What Teachers Should Know

    Anxiety disorders are among the most common mental health problems of childhood and adolescence.

    Anxiety disorders cause people to feel excessively frightened, distressed, or uneasy during situations in which most people would not feel that way. Left untreated, anxiety disorders can impair students' ability to work or study and may affect their personal relationships. In the most severe cases, anxiety disorders can make going to school incredibly difficult.

    The most common anxiety-related disorders affecting kids and teens are:

    • Generalized anxiety disorder. With this common anxiety disorder, children worry excessively about many things, such as school, the health or safety of family members, or the future in general. These students also may have physical symptoms, such as headaches, stomachaches, muscle tension, or tiredness. Their worries might cause them to miss school or avoid social activities.
    • Obsessive compulsive disorder (OCD). Children with OCD have excessive preoccupying thoughts (obsessions) and repetitive actions done to try to relieve their anxiety (compulsions).
    • Specific phobias. These are unrealistic and excessive fears, such as a fear of dogs or enclosed spaces. Phobias usually cause people to avoid the things they fear.
    • Social anxiety disorder (social phobia). This anxiety is triggered by social situations or speaking in front of others. It is an intense fear of being judged in social situations or performance. A less common form, called selective mutism, causes some students to be too fearful to talk at all in certain situations.
    • Panic disorder. A panic attack can happen for no apparent reason. With a panic attack, a person has sudden and intense physical symptoms that can include a pounding heart, shortness of breath, or dizziness caused by the body's normal fear response.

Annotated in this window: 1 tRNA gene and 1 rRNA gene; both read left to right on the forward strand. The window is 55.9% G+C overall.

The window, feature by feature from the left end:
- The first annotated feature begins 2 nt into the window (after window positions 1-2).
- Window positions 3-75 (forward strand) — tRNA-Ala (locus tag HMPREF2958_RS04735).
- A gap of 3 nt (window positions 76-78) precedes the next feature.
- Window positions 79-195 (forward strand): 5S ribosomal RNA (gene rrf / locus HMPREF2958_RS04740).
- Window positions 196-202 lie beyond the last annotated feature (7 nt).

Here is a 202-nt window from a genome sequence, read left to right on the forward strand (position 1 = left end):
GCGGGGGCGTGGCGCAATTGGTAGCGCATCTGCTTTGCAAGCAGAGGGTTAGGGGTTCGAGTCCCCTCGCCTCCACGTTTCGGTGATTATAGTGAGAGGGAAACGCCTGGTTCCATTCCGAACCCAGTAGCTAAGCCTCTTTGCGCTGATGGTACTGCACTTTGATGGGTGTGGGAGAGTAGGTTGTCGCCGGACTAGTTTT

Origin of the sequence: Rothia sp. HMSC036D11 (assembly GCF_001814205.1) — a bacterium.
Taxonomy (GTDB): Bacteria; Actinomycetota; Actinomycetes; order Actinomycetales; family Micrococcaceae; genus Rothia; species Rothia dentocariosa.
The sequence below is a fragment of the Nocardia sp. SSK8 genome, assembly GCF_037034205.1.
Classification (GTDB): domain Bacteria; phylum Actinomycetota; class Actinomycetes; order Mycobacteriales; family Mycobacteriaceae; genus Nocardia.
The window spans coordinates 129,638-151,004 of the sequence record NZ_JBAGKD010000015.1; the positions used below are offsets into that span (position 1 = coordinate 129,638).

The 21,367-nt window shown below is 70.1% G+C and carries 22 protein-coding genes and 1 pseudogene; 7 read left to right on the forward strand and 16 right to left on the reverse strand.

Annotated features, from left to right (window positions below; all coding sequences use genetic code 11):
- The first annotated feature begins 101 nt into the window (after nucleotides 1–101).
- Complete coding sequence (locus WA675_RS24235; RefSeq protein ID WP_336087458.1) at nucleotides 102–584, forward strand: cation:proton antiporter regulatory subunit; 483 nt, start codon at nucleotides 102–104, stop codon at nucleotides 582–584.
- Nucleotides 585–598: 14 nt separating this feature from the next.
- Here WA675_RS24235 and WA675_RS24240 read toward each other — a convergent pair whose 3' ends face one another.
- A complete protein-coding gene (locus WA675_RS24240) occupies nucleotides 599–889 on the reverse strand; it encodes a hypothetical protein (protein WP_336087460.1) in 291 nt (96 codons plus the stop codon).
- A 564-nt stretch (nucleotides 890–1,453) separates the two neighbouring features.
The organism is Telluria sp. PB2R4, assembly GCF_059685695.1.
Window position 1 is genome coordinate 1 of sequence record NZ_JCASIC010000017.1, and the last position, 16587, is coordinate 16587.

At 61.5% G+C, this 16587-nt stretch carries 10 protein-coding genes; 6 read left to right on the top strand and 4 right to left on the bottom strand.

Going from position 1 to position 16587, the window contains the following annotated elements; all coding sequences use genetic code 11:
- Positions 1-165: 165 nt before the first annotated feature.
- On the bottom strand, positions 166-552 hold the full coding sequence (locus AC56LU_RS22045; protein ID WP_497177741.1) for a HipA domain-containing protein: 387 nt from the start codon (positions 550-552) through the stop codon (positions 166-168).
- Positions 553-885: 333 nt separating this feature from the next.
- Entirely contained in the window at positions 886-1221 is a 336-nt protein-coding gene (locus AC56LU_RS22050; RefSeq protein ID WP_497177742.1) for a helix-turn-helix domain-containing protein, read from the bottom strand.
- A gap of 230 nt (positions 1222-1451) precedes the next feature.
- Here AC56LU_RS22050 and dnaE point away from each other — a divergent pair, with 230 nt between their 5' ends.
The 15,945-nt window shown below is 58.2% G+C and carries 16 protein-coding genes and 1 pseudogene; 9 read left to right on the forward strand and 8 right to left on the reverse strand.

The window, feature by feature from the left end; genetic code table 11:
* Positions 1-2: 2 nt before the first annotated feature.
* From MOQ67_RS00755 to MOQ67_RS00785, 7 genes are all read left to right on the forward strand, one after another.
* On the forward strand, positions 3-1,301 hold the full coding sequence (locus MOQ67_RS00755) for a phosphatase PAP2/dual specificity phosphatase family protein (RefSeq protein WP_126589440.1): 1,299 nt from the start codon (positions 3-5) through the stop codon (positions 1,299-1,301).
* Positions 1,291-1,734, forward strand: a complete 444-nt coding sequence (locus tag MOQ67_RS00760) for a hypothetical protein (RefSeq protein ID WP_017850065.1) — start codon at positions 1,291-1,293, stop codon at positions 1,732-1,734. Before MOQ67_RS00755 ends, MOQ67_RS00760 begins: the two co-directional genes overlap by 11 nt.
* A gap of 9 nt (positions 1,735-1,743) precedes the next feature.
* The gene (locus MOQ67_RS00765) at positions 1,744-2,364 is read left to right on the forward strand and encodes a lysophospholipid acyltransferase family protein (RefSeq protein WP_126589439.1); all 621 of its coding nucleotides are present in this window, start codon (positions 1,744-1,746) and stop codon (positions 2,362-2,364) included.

• Posttraumatic stress disorder (PTSD). This results from a past traumatic event/experience.
    • Separation anxiety disorder: High level of distress when separated from a caregiver.

    Students with an anxiety disorder may:

    • have trouble concentrating in class or completing classwork
    • feel self-conscious and avoid certain situations
    • have physical symptoms, such as a racing heart, fast breathing, tense muscles, sweaty palms, a queasy stomach, and trembling hands or legs
    • take medication to help reduce anxiety
    • miss class time due to problems coping at school, or needing to talk with a school counselor or therapist

    What Teachers Can Do

    Students with anxiety disorders may have difficulty completing their work. Teachers can help ease anxiety levels by:

    • talking with parents or guardians to learn about strategies that work at home
    • allowing students extra time to do work
    • checking that their assignments are written down correctly
    • giving them daily schedules
    • modifying assignments and reducing workloads when necessary
    • promoting relaxation techniques and allowing for breaks throughout day
    • encouraging school attendance, which may require shortened school days and modified class schedules
    • allowing them a safe space and ability to go speak with a counselor, if needed
    • easing anxiety in the classroom by pairing with a peer
Note: All information is for educational purposes only. For specific medical advice, diagnoses, and treatment, consult your doctor.
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